Access to the full content is only available to members of institutions that have purchased access. If you belong to such an institution, please log in or find out more about how to order.


Print

Contents

Supervenience of the mental

DOI
10.4324/9780415249126-W043-1
DOI: 10.4324/9780415249126-W043-1
Version: v1,  Published online: 1998
Retrieved January 18, 2018, from https://www.rep.routledge.com/articles/thematic/supervenience-of-the-mental/v-1

Article Summary

Phenomena of one kind ‘supervene on’ phenomena of another kind just in case differences with respect to the first kind require differences with respect to the second. G.E. Moore claimed that beauty supervenes on non-aesthetic properties: if one painting is beautiful and another is not, there must be some relevant non-aesthetic difference between them. Supervenience seems to offer the possibility that a property may depend on other properties, without being explicable in terms of them. Contemporary philosophers of mind have employed the idea to capture the relation that appears to obtain between mental and physical properties.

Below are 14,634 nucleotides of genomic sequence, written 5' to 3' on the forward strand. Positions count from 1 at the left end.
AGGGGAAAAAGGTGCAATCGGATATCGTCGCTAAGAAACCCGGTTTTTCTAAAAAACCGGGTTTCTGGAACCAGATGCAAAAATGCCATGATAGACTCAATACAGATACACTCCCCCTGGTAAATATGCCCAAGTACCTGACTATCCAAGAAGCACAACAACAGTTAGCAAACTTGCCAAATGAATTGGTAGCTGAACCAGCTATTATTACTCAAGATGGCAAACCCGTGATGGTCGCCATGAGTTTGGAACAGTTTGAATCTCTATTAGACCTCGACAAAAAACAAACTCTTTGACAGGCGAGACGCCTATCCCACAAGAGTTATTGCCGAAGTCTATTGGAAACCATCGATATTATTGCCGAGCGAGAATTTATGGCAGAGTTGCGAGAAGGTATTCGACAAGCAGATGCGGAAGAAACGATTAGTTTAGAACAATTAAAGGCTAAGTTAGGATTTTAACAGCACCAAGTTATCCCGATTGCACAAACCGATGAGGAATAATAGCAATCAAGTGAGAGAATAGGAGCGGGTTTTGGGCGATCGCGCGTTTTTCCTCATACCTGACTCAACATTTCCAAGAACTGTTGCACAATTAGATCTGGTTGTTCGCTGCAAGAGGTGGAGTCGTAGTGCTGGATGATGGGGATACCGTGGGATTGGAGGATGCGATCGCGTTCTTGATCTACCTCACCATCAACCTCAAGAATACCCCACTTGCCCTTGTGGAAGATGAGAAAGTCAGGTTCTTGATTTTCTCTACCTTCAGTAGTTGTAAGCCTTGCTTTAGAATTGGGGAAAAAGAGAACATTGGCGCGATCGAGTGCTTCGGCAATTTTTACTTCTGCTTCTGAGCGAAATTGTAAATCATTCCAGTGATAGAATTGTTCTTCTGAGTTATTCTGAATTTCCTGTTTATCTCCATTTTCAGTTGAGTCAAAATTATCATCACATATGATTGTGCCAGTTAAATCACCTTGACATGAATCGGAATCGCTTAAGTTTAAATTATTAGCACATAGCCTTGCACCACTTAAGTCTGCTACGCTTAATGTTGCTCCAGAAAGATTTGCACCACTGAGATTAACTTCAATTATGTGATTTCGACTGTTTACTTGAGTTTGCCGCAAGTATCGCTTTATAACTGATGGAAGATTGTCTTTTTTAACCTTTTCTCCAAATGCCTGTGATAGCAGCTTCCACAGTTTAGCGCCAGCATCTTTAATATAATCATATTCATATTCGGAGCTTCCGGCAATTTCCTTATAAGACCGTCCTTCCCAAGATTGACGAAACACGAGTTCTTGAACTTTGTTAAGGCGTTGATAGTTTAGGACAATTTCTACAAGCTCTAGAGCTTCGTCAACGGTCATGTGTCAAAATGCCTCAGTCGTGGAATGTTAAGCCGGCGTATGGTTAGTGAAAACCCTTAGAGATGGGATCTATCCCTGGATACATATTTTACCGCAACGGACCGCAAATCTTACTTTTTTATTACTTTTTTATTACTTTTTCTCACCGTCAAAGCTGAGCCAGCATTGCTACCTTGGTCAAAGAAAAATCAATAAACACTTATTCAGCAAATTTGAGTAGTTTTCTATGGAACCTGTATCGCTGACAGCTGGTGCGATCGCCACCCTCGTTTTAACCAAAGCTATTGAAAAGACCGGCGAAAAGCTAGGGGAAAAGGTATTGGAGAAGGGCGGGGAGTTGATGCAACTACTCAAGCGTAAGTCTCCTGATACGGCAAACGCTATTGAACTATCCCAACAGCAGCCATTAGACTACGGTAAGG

Print
Citing this article:
Loewer, Barry. Supervenience of the mental, 1998, doi:10.4324/9780415249126-W043-1. Routledge Encyclopedia of Philosophy, Taylor and Francis, https://www.rep.routledge.com/articles/thematic/supervenience-of-the-mental/v-1.
Copyright © 1998-2018 Routledge.

Related Searches

Topics